As Mayor Mark Mallory prepares to leave office, what will Cincinnatians remember most about his eight years leading the city, and where does he go from here? Howard Wilkinson talks with Mayor Mallory about his accomplishments, his legacy, his baseball pitching ability, and his possible future plans.
Cincinnati mayor-elect John Cranley has a lot of big plans for his upcoming tenure but no topic is more dominating than his desire to halt the streetcar project. It was the main focus of a meeting with press Wednesday in his Hyde Park home.
"Look," Cranley said, "This isn't an ideological thing for me. I don't relish stopping the streetcar... The fact is it's just not worth the money. It's worth cancelling as long as that's the cheapest option as opposed to continuation."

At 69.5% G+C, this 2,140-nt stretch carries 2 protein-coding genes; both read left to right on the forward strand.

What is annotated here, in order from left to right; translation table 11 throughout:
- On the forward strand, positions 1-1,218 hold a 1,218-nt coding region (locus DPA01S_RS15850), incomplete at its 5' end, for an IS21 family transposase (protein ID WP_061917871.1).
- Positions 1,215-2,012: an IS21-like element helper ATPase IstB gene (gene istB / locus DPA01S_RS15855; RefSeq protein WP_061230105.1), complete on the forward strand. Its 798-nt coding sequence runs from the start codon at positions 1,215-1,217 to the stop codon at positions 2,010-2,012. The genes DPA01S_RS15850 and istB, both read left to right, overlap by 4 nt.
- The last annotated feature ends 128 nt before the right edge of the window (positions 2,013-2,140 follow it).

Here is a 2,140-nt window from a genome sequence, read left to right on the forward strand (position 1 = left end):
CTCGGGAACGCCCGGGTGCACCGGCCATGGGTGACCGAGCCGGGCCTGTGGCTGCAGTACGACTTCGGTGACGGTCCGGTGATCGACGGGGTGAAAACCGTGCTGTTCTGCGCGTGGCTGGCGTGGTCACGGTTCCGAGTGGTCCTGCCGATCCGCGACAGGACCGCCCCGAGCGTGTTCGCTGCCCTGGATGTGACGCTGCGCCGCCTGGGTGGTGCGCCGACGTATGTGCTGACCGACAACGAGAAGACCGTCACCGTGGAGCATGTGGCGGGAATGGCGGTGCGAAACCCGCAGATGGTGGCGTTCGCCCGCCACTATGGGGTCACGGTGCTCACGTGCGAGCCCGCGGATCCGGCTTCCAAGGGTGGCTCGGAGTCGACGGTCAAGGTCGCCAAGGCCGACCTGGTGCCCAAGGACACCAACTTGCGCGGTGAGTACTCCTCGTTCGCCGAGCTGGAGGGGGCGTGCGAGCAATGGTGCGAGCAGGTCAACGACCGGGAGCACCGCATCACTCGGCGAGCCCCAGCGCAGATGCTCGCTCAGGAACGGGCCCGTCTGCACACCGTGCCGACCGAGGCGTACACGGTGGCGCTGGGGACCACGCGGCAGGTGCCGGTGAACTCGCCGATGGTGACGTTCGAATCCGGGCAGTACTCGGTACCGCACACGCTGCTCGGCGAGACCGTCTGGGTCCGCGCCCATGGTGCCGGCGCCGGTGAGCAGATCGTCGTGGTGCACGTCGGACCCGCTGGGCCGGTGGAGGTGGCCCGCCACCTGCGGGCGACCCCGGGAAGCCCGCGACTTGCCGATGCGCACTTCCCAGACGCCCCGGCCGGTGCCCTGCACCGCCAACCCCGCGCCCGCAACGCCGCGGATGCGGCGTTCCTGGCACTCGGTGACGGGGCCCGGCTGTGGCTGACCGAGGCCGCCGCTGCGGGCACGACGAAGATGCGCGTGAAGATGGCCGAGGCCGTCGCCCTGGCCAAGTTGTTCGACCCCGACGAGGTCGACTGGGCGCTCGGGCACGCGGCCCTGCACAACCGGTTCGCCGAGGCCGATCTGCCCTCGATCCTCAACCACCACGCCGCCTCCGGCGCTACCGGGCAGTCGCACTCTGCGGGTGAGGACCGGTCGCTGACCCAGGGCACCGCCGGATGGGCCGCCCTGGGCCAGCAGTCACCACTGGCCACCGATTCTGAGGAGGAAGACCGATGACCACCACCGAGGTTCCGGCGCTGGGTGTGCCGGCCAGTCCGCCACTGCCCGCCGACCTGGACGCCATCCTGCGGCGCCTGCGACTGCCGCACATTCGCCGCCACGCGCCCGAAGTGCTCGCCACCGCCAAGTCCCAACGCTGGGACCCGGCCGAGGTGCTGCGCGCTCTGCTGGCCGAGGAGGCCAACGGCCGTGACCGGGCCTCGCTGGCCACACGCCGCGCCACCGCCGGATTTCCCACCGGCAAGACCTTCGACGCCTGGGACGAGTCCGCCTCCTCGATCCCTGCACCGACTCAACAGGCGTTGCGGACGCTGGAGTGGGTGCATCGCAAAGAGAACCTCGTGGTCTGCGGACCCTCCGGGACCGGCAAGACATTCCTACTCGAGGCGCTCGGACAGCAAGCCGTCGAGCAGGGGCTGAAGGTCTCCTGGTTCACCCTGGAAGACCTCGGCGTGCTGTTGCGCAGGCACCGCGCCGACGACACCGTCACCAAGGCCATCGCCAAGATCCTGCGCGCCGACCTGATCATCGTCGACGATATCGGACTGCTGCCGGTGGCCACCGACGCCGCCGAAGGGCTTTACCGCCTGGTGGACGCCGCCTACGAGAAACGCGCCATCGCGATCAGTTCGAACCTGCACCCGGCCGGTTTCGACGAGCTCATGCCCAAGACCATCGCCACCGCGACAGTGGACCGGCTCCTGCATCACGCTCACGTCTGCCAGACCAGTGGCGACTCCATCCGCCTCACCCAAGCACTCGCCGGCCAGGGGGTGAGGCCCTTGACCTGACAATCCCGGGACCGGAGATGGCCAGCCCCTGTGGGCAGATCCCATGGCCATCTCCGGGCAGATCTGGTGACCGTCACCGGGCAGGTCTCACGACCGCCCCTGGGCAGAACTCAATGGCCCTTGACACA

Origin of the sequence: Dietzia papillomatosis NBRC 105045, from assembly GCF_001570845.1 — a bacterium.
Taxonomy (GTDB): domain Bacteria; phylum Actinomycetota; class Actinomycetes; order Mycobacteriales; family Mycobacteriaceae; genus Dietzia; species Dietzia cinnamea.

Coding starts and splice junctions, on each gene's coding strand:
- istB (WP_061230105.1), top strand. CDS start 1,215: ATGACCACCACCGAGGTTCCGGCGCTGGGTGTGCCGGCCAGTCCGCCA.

Say what you want about Mark Mallory’s eight years as mayor of Cincinnati, which are rapidly coming to a close.
You can love him; you can loathe him.
What you can’t do is ignore him.
The man is a showman. Part stand-up comic. Your genial host. The man of a thousand quips.
And, if you find yourself on the wrong side of an issue he supports, a bulldog, who fights and claws and cajoles until he gets what he wants. A mini-LBJ. A chip off the ol’ block – his father, William Mallory Sr., a leader in the Ohio House for decades, was the same way.
Next Tuesday Cincinnati voters decide who’s going to lead the city for the next four years, as they elect a new mayor and city council. Assistant Director for Philosophy, Politics, and the Public Honors Program at Xavier University, Dr. Gene Beaupre, and Cincinnati Enquirer Assistant Editor, Government and Public Affairs, Carl Weiser, join Howard Wilkinson and Jay Hanselman to look at the races, and the issues on the ballot November 5.